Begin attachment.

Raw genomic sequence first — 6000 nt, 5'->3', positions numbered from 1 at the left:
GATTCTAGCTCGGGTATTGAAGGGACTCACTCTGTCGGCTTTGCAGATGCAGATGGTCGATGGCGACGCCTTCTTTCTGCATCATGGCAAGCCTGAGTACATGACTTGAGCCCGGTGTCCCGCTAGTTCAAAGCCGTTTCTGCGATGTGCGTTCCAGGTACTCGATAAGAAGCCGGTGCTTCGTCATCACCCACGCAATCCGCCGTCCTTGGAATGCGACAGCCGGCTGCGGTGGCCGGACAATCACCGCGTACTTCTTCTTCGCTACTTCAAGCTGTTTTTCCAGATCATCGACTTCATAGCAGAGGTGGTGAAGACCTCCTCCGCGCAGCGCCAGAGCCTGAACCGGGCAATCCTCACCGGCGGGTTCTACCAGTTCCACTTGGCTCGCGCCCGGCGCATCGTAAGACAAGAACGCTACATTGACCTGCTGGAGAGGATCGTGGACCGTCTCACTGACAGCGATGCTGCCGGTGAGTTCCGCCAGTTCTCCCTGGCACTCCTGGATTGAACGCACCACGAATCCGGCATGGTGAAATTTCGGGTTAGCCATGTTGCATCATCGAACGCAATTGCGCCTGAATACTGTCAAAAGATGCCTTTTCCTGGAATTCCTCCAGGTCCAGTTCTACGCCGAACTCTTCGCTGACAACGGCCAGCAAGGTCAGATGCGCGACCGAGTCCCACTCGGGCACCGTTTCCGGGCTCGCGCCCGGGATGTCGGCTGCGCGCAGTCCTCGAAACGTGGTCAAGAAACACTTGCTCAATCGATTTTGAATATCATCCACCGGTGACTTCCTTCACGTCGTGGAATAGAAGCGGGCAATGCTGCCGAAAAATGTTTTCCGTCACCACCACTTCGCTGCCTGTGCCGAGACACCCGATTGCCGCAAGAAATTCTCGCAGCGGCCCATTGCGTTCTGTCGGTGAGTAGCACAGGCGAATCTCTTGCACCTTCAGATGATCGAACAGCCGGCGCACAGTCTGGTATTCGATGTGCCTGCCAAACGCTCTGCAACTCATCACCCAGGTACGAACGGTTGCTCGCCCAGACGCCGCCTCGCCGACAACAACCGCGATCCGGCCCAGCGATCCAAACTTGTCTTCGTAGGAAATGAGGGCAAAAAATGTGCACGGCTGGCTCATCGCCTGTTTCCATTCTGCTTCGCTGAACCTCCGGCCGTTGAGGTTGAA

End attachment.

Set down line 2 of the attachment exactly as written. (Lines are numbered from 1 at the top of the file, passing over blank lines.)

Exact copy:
GATTCTAGCTCGGGTATTGAAGGGACTCACTCTGTCGGCTTTGCAGATGCAGATGGTCGATGGCGACGCCTTCTTTCTGCATCATGGCAAGCCTGAGTACATGACTTGAGCCCGGTGTCCCGCTAGTTCAAAGCCGTTTCTGCGATGTGCGTTCCAGGTACTCGATAAGAAGCCGGTGCTTCGTCATCACCCACGCAATCCGCCGTCCTTGGAATGCGACAGCCGGCTGCGGTGGCCGGACAATCACCGCGTACTTCTTCTTCGCTACTTCAAGCTGTTTTTCCAGATCATCGACTTCATAGCAGAGGTGGTGAAGACCTCCTCCGCGCAGCGCCAGAGCCTGAACCGGGCAATCCTCACCGGCGGGTTCTACCAGTTCCACTTGGCTCGCGCCCGGCGCATCGTAAGACAAGAACGCTACATTGACCTGCTGGAGAGGATCGTGGACCGTCTCACTGACAGCGATGCTGCCGGTGAGTTCCGCCAGTTCTCCCTGGCACTCCTGGATTGAACGCACCACGAATCCGGCATGGTGAAATTTCGGGTTAGCCATGTTGCATCATCGAACGCAATTGCGCCTGAATACTGTCAAAAGATGCCTTTTCCTGGAATTCCTCCAGGTCCAGTTCTACGCCGAACTCTTCGCTGACAACGGCCAGCAAGGTCAGATGCGCGACCGAGTCCCACTCGGGCACCGTTTCCGGGCTCGCGCCCGGGATGTCGGCTGCGCGCAGTCCTCGAAACGTGGTCAAGAAACACTTGCTCAATCGATTTTGAATATCATCCACCGGTGACTTCCTTCACGTCGTGGAATAGAAGCGGGCAATGCTGCCGAAAAATGTTTTCCGTCACCACCACTTCGCTGCCTGTGCCGAGACACCCGATTGCCGCAAGAAATTCTCGCAGCGGCCCATTGCGTTCTGTCGGTGAGTAGCACAGGCGAATCTCTTGCACCTTCAGATGATCGAACAGCCGGCGCACAGTCTGGTATTCGATGTGCCTGCCAAACGCTCTGCAACTCATCACCCAGGTACGAACGGTTGCTCGCCCAGACGCCGCCTCGCCGACAACAACCGCGATCCGGCCCAGCGATCCAAACTTGTCTTCGTAGGAAATGAGGGCAAAAAATGTGCACGGCTGGCTCATCGCCTGTTTCCATTCTGCTTCGCTGAACCTCCGGCCGTTGAGGTTGAA